I was given the privilege of moonlighting as an adjunct professor focusing on Web Page Design while I lived in OKC. The role offered me the chance to write my own curriculum and practice public speaking skills. As someone who has lived mainly in the big Corporate/Government Elearning world, it was wonderful to introduce local art students to the markup languages of HTML/CSS and develop my skills as an instructor.
When I took over the course the prior instructor had a custom-built (and janky) Learning Management System he used. Along with a course outline that covered full-stack development which left some art students struggling.
As the new class instructor, I took a holistic approach to introduce completely new students to Web Design. Ensuring they could finish the semester with a new valuable skill while upholding the college's standards. Below is an example of the first open book test in my course. A good example of the level of complexity the course offered.
The top priority was to utilize the School's LMS as giving assignments, collecting student work, and assigning grades are the moving gears of any course. Some instructors may live by Email and *gasp* pen and paper, however, OCCC had options to assist with the heavy lifting. My typical decree is if the technology is there to automate the instructional process, use it. My first semester of teaching is when the college moved to the Moodle LMS. I was an early adopter and began moving everything over to the new LMS.
Each week consisted of 2 meet times that always included an in-class lecture. There would be a variety of learning objects students would be graded on. Typically assignments were 2 to 4 week projects where students would create micro web pages. I created all the assignments ahead of time so the course could drive itself virtually. The example below is a visual note on how to restrict Moodle from allowing access early on assignments.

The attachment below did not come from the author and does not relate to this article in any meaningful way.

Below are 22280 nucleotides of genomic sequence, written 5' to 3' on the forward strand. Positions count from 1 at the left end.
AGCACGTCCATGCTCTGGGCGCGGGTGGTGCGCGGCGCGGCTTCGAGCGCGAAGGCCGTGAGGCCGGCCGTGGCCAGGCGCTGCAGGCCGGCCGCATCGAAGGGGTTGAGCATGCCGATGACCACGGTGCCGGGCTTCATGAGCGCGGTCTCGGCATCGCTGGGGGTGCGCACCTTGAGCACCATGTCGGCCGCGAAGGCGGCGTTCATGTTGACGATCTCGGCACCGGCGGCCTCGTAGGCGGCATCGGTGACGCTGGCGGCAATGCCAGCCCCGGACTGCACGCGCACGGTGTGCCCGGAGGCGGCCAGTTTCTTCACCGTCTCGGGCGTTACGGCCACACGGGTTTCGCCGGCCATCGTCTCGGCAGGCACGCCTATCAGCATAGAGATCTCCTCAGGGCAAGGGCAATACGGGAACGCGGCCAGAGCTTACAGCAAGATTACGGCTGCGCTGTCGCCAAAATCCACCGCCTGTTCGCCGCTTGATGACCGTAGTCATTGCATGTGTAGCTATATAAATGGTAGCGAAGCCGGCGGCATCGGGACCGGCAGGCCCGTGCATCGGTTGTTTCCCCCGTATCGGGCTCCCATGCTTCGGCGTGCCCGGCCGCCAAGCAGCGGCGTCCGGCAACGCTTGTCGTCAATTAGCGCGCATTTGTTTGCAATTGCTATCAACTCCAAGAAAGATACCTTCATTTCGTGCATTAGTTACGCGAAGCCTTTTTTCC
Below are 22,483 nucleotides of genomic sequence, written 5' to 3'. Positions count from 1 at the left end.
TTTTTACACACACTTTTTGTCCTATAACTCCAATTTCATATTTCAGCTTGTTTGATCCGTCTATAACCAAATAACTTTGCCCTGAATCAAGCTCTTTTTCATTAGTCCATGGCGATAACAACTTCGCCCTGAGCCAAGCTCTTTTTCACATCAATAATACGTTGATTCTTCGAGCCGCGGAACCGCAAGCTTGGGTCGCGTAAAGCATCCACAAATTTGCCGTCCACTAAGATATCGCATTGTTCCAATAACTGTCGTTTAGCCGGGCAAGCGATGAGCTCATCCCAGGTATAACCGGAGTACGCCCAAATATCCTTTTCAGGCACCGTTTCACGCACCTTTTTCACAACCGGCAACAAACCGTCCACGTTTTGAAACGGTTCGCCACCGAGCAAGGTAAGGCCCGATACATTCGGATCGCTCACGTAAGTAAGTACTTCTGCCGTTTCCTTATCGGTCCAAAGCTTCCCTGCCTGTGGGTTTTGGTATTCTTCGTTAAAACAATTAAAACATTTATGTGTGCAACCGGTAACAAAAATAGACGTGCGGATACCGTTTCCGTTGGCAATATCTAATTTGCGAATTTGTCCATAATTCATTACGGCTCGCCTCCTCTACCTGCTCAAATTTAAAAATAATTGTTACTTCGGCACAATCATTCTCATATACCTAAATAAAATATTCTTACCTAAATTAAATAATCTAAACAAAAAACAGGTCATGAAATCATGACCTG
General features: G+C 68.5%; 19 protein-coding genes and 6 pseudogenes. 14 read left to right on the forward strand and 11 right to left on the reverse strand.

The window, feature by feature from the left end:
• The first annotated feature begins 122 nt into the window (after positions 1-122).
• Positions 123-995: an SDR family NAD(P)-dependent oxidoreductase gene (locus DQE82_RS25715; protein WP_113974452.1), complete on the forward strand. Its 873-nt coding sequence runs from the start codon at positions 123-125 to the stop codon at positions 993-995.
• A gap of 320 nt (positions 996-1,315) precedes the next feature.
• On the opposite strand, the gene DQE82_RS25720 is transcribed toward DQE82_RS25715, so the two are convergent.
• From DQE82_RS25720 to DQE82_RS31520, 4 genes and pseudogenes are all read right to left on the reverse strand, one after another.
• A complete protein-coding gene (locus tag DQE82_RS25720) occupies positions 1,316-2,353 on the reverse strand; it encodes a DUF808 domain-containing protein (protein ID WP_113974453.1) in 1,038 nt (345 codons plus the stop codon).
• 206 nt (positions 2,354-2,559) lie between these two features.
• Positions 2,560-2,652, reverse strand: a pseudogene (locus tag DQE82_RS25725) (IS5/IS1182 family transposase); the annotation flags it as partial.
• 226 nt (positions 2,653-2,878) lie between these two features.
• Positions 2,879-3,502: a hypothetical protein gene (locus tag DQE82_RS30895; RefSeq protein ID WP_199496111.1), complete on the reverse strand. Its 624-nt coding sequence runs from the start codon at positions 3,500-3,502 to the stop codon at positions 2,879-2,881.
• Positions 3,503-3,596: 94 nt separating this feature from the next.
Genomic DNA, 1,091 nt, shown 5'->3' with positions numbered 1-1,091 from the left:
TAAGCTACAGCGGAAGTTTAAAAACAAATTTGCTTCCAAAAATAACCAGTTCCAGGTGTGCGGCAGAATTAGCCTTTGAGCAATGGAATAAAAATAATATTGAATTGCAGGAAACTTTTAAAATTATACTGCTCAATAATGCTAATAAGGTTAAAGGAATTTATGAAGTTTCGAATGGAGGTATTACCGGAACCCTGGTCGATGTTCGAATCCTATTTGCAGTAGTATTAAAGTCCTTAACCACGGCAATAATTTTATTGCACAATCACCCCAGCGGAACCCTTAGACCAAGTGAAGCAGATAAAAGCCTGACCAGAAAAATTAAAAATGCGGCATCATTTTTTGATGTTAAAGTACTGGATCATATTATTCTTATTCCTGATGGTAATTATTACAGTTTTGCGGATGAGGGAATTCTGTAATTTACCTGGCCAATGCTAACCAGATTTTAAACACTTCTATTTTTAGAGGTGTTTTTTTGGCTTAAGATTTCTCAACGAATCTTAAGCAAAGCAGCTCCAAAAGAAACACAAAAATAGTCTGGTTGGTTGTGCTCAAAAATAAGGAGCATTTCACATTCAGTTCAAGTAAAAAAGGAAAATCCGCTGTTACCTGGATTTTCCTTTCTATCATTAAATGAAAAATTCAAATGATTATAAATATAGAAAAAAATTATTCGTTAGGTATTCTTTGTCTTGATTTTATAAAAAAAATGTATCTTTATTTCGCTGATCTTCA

Another important piece was the in-class tests. I created a question banks of easy, normal and hard. I utilized Moodle to give in-class tests that were password protected. Another nice thing about Moodle is it would randomize questions placed from each question bank. As the class progressed the tests would have new questions while also randomly selecting a few old questions to ensure students retained the class content.
A great convenience of using Moodle is that the test results are fed directly into the individual student's grades. After considering how to grade students, I went with a weighted point system. Assignments and tests are typically worth a max amount of points and any student that passed 500 points received an automatic A. However, I wanted to reward extra points for the extra effort on assignments, which apparently was quite an advanced feature in Moodle. My notes are pictures below.
It was a rewarding 3 semesters and I would have loved to teach longer but wanted to move home to Denver. I not only fine-tuned how to give live lectures, but I also learned the value of LMS administrators after performing all of those duties myself in Moodle. There were some great outcomes from the class. Student's final website submissions can be viewed at this link or clicking the picture below.